However, just like lane splitting, lane filtering is illegal in Florida. The state’s traffic laws do not differentiate significantly between lane splitting and lane filtering; both practices are prohibited under the same statute. This means that motorcyclists who engage in lane filtering are subject to the same types of penalties as those caught lane splitting, including fines and potential increases in liability in the event of an accident in Florida.

Weaving through traffic can create unpredictable situations and reduce reaction times for both the motorcyclist and other road users. This can increase the likelihood of accidents, especially in congested traffic conditions where space between vehicles is limited and unexpected stops are common.

Can Lanes be Shared in Florida?

Lane sharing is a common practice among motorcyclists, particularly when riding in groups. It involves two or more motorcyclists occupying the same lane in a horizontal formation. However, unlike lane splitting or filtering, lane sharing involves staying within the confines of a single lane without weaving through traffic.

In Florida, lane sharing is addressed under Florida Statute § 316.209. The law specifies that motorcycles should not be operated more than two abreast in a single lane. This regulation means that while it is permissible for two motorcycles to ride side by side within the same lane, having more than two motorcycles side by side in a single lane is illegal.

This law is designed to ensure that motorcyclists have adequate space to maneuver safely. Riding two abreast allows each motorcyclist enough room to handle their bike effectively and respond to traffic conditions without being overly restricted by the proximity of other motorcycles or vehicles. However, exceeding this limit by riding three or more abreast can significantly reduce maneuverability and increase the risk of collisions, both among the motorcyclists themselves and with other road users.

Involved in an Accident Due to Lane Splitting? We Can Help

If you have been involved in a motorcycle accident due to lane splitting in Gainesville, Florida, or surrounding areas, it is important to seek professional legal assistance as soon as possible. Whether you are the motorcyclist or another party involved in the accident, understanding your rights is essential.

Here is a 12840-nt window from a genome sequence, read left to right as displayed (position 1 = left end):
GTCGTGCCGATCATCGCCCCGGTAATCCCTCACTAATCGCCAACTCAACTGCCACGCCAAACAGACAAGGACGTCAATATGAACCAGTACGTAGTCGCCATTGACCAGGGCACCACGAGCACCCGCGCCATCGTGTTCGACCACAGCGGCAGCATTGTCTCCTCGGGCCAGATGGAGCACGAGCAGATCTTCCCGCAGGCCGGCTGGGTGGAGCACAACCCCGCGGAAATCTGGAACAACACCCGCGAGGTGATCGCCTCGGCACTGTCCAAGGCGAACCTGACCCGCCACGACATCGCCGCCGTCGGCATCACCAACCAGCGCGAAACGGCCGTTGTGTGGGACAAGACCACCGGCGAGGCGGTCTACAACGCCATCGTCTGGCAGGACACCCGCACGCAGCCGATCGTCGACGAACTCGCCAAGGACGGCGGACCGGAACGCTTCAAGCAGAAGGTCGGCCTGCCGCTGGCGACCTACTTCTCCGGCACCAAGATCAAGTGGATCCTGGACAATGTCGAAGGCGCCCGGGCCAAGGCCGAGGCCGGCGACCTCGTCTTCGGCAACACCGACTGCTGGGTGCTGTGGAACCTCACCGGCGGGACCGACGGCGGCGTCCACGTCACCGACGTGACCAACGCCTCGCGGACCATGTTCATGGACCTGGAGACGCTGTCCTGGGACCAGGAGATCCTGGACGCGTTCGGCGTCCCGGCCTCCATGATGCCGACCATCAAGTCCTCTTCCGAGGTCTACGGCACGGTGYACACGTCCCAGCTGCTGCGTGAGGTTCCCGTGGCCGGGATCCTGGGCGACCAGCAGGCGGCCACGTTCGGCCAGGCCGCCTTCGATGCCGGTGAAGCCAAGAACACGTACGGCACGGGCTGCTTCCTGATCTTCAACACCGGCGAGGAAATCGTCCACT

At Fine, Farkash & Parlapiano, P.A., we specialize in navigating the complexities of motorcycle accident claims that involve lane splitting. Our experienced attorneys are well-versed in Florida’s traffic laws and are committed to providing you with the guidance and support you need to navigate through these challenging situations. We understand the unique challenges that arise in accidents involving motorcycles and are prepared to advocate vigorously on your behalf.

We offer a free consultation to discuss your case and evaluate your options. During this consultation, we can explore the details of the accident, assess any potential claims for damages, and determine the best course of action to protect your rights and interests. Our goal is to ensure that you receive the compensation you deserve, including coverage for medical expenses, lost wages, and other related costs.

Don’t navigate the aftermath of a motorcycle accident alone. If you’re in Gainesville or nearby areas and have been affected by an accident involving lane splitting, contact Fine, Farkash & Parlapiano, P.A. today. Let us help you through this challenging time with our expertise, compassion, and commitment to achieving the best possible outcome for you.


Motorcycle Safety | National Highway Traffic Safety Administration 

316.209 Operating motorcycles on roadways laned for traffic. | The Florida Legislature 

Longtime motorcyclist asks fellow riders not to lane split in Florida | Bay News 9 

Split Decision: Are Lane Splitting and Lane Filtering Safe? | Rider Magazine